A lubricating layer made of graphitic carbon consequently forms in the joints of metal-on-metal hip implants, according to a study. This dense layer works more like an industrial lubricant than joint fluid. This discovery may aid researchers design longer-lasting metal-on-metal hips for osteoarthritis and other joint disorder therapy. Undertaking a hip replacement surgery is very risky. In fact, more and more patients have been distressed and endangered, leading to the filing of lawsuits. Although, the complainants worry that the court will dismiss their lawsuits.
Osteoarthritis is a painful condition frequently characterized by inflammation of the joints. It is usually the cause of disability in people as they grow older. The swelling of the joint may damage tissue and bone, in the end making the joint really painful. To pacify the condition, orthopedists resurface or change the joint with an implant.
Normally used hip implants are made of metal and polyethylene, a type of plastic. In the long run, metal and plastic joints wear down, and metal fragments may damage the remaining bone and tissue of the hip. In the last 10 years, all-metal joints have become progressively widespread, as they are mostly more firm and long-lasting. In some instances, though, metal-on-metal hip implants can still shed harmful metal debris over fretting and corrosion.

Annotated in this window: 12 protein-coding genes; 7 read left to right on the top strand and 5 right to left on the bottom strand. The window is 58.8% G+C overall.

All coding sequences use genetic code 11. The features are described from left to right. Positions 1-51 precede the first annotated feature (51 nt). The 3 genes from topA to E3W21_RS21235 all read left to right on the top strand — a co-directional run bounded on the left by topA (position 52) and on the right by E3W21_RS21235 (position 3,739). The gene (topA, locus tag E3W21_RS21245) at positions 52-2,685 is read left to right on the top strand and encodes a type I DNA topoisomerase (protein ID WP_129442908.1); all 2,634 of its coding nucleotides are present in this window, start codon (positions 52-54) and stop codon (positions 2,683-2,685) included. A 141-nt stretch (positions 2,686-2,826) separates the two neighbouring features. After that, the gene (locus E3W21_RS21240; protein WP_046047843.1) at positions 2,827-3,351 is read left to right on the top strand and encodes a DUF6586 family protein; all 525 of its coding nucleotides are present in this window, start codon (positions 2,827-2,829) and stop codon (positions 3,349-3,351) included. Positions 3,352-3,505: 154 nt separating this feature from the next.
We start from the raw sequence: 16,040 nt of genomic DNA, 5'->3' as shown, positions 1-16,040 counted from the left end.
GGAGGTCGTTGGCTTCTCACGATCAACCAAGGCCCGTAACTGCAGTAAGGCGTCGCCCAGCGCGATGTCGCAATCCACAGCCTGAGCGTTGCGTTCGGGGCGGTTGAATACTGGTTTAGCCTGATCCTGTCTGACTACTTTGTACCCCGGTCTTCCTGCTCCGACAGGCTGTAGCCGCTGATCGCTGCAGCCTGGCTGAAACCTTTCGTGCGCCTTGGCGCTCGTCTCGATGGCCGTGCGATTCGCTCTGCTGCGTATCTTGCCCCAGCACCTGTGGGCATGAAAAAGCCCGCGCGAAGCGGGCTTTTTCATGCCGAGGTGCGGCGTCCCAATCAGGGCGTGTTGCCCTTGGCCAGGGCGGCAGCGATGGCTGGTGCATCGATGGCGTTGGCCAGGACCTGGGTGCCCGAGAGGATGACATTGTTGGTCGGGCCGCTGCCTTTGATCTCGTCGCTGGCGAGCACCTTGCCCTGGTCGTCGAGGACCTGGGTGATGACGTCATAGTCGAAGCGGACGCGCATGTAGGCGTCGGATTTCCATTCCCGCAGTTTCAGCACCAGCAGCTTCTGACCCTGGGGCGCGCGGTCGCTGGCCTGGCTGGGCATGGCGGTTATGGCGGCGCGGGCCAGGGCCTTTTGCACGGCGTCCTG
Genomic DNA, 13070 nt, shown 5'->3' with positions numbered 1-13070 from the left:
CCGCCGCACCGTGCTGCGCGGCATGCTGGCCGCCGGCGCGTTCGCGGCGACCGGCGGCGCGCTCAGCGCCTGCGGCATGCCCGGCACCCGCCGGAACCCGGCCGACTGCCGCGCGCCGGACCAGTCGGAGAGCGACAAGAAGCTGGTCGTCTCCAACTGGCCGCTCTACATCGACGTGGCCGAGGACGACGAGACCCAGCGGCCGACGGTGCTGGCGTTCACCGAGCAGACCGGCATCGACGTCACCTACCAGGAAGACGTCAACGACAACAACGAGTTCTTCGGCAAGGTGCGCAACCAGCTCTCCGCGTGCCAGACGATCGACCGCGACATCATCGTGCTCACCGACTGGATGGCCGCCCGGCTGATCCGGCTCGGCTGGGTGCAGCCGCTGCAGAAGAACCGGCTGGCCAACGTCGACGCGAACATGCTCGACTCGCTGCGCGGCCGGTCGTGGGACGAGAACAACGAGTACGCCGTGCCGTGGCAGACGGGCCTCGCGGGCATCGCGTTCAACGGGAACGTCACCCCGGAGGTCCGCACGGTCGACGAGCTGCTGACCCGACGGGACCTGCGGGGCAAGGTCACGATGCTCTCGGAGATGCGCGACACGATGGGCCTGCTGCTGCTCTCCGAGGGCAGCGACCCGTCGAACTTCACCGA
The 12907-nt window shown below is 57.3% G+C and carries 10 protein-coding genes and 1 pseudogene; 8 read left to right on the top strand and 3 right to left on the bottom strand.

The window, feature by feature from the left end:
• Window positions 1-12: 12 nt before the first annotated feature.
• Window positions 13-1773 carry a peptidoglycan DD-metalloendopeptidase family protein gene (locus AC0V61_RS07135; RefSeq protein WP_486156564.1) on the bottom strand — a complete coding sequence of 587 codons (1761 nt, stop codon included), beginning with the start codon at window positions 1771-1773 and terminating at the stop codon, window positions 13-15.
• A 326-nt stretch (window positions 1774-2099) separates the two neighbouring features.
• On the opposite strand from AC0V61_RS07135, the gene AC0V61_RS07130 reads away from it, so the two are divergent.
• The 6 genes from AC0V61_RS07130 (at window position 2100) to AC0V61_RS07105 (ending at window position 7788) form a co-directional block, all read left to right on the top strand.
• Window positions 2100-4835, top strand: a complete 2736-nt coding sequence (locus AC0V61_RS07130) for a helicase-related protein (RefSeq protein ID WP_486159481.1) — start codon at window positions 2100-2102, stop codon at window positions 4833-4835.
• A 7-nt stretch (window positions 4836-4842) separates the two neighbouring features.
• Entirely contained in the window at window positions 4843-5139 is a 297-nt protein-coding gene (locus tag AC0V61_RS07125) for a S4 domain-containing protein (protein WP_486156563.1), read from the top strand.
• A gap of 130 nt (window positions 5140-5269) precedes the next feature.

Metal-on-metal joints are not made with lubrication, but when used, a thin layer emerges in the joint between the ball and socket. This layer, which forms between the two rubbing metal faces, is called a tribological layer. Researchers originally thought that it was made of proteins and other biological material, similar to the lubrication in a normal joint.
The researchers studied the tribological layer on seven all-metal joints that had been detached from patients. They scraped off a bit of the layer and evaluated it by electron energy loss spectroscopy, a technique that exposes the type of atoms present in a material. The researchers did not see this coming. They learned that the layer was made up in large part of graphitic carbon, with slight or no traces of protein at all.
“Knowing that the structure is graphitic carbon really opens up the possibility that we may be able to manipulate the system,” states coauthor Dr. Alfons Fisher of the University of Duisburg-Essen, Germany. “We now have a target for how we can improve the performance of these devices.”
With this information, researchers will be able to produce safer, durable hip implants by making graphitic carbon to stick to the metal of the implant. This will lessen the cases associated with the recalled Stryker ABG II.